Wednesday, July 2, 2014

Breaking Into Print

I received an e-letter from an aspiring writer this week asking for tips on how to break into print (she's currently a college English major, focused on creative writing).

As I'm often asked for advice from young writers on how to get your feet wet in the sea of publication, I thought I'd reprint my response to her here. Much of it is my personal story. I hope you find something in my tale helpful for your own writing journey. Here was my reply:

I think you're wise to pursue creative writing in college; I sometimes think if I had, it would have saved me a lot of cramming and learning the hard way later (I majored in occupational therapy at UF). But I had no way of knowing I would turn out to be a writer - it was more Papa God's idea than mine.

I started writing professionally about 10 years ago at age 45 when my youngest chick flew the coop for college and I heard a still, small voice whisper to my heart (in a dentist's office of all places!) that it was time to chase the childhood dream He'd put in my heart to write.

I began with magazine articles and with a mentor's help (mostly to make me NOT look like the amateur I was), was able to get 10 pieces published that first year. Although the industry has changed dramatically during the past decade, I still believe it's the best way to go - take small bites (articles both online and print, blogs, etc) before tackling the whole enchilada (a book). I'm now blessed with over 130 articles published internationally, most of them based on personal anecdotes and life lessons learned. Many of them are laced with humor (I highly recommend this to promote sales - everybody likes to laugh!).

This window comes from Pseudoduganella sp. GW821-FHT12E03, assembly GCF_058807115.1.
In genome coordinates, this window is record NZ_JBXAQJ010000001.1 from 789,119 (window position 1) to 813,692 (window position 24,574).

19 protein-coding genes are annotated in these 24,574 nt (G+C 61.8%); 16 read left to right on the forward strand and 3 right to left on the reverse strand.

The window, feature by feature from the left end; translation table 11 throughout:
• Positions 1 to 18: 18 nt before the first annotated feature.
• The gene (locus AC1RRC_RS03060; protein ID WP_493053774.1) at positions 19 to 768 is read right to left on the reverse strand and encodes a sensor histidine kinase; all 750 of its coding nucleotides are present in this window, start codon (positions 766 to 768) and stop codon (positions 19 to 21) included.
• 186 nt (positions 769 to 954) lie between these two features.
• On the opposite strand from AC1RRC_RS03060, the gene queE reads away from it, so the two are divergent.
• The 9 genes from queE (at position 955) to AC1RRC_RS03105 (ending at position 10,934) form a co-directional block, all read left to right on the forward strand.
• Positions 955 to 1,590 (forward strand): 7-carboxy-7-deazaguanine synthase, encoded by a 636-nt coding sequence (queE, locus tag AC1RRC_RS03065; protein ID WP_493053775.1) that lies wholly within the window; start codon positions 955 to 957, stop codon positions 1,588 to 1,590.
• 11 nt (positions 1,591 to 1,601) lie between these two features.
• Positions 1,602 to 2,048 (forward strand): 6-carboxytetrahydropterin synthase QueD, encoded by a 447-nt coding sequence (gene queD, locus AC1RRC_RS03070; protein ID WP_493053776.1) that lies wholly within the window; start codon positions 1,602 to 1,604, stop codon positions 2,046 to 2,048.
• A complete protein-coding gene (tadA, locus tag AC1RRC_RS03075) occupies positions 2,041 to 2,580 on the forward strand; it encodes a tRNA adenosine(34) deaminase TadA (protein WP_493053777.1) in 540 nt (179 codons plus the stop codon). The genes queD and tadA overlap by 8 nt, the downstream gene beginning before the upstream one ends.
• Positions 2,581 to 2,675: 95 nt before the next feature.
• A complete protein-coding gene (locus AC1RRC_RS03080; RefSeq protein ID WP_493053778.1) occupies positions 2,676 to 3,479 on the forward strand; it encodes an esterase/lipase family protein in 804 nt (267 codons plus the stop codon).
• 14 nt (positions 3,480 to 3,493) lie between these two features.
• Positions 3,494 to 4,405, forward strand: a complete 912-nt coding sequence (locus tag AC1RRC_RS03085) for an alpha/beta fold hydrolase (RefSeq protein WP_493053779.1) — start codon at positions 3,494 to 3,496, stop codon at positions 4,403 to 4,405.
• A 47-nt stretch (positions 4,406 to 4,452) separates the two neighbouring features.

From magazines, I moved on to a newspaper column (which I still write 8 years later), kind of a Christian Erma Bombeck slice of life perspective.

Both of these experiences were crucial to:
1) Pad my resume and provide clips for catching bigger and better writing gigs (and eventually an agent).
2) Provide experience for writing tight and learning the ropes.
3) Demonstrate to book publishers that I was a serious writer, knew my stuff, and that I was worth taking a chance on (publishing and promoting a book is a hefty and risky endeavor).
4) Begin building my platform for a future book career - growing a readership and establishing my writing voice.
5) Get my name "out there."

My first three books (two YA historical novels and a combo devo/how-to for writers) were published by a small press. This is another thing I advocate at my writing workshops: small presses. They will deal with unagented writers and provide many of the same things larger traditional presses do, except for large scale book distribution. Since the books are usually POD (Print On Demand), bookstores won't carry them because they're nonreturnable, but these days that doesn't matter as much because the bulk of sales are online and electronic anyway. You don't pay a penny with a small press and end up with a nice book to show for it. (As opposed to some self-published books with inferior covers and poor editing.)

It was only after I had three books under my belt that I was able to land an agent - these days you don't choose them, they choose you, but only if they feel your manuscript is completely ready, sell-able and polished (this means professional editing before submitting a manuscript to either an agent or publisher is an absolute must). As I alluded to earlier, the larger publishing houses only deal with agents. My agent, then, was able to open bigger doors to better contracts. My 14th book will be released this fall.